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Nenette And Boni


Nenette And Boni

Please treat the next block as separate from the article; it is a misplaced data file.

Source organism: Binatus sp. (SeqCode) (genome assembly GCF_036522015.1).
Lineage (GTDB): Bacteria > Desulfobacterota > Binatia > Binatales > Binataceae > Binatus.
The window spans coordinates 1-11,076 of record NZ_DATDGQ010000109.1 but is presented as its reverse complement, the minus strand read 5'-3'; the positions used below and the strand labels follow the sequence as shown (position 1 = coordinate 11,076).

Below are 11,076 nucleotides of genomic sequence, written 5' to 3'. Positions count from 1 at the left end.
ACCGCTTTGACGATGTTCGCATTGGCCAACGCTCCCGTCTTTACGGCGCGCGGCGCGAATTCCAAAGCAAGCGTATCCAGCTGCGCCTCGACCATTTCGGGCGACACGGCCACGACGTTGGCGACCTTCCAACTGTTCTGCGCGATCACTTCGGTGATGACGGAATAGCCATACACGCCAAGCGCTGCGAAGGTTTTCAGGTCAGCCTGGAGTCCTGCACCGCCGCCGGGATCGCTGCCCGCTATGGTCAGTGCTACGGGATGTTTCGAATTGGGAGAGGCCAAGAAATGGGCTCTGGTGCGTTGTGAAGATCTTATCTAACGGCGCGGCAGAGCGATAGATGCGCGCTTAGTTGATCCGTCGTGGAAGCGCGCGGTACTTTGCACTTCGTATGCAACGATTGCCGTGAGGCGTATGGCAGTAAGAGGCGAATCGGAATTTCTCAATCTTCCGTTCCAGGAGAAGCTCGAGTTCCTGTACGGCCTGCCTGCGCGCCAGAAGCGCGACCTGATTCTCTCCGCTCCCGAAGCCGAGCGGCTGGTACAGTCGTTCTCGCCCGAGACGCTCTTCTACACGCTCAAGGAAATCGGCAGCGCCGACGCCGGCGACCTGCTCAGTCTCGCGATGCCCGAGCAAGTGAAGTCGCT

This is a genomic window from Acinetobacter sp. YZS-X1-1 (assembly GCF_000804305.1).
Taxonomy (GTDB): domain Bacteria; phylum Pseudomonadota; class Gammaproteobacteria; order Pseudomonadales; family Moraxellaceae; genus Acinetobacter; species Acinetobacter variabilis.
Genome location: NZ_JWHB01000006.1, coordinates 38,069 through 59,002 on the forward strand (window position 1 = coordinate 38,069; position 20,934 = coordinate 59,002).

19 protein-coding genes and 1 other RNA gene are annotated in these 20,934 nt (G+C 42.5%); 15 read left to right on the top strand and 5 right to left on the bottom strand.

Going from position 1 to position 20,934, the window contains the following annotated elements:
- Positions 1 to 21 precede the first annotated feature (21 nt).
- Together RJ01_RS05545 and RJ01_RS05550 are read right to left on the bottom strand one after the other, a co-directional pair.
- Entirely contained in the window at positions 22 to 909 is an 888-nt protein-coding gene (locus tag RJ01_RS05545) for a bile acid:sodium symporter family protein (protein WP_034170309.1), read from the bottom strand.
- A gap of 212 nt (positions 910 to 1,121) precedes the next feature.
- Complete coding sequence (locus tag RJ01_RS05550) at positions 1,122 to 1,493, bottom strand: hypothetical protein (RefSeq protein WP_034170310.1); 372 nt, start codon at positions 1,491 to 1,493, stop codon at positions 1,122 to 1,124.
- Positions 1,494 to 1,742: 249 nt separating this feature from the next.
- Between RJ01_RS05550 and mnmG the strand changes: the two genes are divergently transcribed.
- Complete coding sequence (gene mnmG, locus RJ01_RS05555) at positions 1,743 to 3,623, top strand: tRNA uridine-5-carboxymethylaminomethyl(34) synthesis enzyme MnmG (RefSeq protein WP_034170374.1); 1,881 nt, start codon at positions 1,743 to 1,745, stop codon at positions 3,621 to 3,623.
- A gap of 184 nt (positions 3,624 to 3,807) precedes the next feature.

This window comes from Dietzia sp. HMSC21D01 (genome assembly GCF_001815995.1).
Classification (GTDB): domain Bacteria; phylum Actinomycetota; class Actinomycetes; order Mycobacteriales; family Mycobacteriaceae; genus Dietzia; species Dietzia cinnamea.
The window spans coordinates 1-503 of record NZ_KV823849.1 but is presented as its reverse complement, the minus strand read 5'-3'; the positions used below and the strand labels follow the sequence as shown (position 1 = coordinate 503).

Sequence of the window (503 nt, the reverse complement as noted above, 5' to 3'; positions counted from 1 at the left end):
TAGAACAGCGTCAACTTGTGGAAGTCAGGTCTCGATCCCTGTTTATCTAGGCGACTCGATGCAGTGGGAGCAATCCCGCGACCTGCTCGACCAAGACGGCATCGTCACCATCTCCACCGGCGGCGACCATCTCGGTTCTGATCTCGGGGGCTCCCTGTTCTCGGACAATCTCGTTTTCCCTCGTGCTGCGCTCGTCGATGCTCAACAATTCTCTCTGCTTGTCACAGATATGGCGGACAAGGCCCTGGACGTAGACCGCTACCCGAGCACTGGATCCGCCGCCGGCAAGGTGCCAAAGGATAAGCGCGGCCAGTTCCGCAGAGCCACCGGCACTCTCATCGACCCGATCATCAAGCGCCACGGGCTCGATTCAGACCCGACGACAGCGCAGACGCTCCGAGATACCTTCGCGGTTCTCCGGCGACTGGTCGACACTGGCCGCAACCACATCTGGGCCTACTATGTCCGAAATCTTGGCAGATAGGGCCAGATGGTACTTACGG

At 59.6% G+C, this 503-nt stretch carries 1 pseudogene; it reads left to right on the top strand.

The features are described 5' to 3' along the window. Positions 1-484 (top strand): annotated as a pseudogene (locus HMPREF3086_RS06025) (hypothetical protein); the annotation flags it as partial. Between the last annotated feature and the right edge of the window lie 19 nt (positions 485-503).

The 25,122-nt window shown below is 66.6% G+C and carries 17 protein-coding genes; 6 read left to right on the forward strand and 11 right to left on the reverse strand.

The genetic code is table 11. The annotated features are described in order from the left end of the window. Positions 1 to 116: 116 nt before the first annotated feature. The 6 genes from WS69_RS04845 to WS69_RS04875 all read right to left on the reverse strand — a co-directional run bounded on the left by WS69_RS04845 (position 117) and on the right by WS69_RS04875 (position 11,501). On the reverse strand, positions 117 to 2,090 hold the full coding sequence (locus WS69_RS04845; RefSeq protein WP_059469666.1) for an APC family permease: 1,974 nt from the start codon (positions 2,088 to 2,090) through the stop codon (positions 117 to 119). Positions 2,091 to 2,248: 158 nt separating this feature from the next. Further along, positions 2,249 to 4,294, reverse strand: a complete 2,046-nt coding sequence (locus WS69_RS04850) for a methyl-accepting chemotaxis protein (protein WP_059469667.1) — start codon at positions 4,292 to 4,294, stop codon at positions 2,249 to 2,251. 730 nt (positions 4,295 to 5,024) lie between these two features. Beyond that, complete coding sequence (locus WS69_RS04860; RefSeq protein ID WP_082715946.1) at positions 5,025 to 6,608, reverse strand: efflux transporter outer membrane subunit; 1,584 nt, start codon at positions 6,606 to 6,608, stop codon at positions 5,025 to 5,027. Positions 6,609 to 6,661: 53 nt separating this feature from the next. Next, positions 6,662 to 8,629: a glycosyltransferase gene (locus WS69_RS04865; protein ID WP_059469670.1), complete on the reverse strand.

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If it were lopped into manageable, five-minute chunks, the shimmering neon surfaces and teasingly enigmatic behavior in Nenette And Boni could be turned into a number of fine music videos. But over the course of a full-length film, director Claire Denis' (Chocolat) seductive visuals, however well-sustained, fail to keep frustration from setting in, as characters roam free of motivation and loose ends dangle. Nenette And Boni is most inspired when imagining the vivid daydream fantasies in Confessions Of A Wimp, a diary of erotic scenarios invented by a 19-year-old pizza chef (Grégoire Colin) who lusts after the voluptuous wife (Valéria Bruni-Tedeschi) of a local baker. His private world is ruptured when his estranged younger sister (Alice Houri) re-enters his life, pregnant with a child whose father may or may not be their own. In style, tone, and theme, Nenette And Boni could be mistaken for the work of great Canadian director Atom Egoyan (Exotica, The Sweet Hereafter), who also explores the ambiguous ties of modern families in obsessive, hypnotic detail. But in her dogged refusal to clarify the feelings her title characters have for one another—resentful at times, affectionate at others—Denis is guilty of the chilly aesthetic posturing critics often attribute to Egoyan. Despite an alluring set-up and heartfelt performances from the leads, nothing ultimately coheres, and mood trumps logic on every occasion.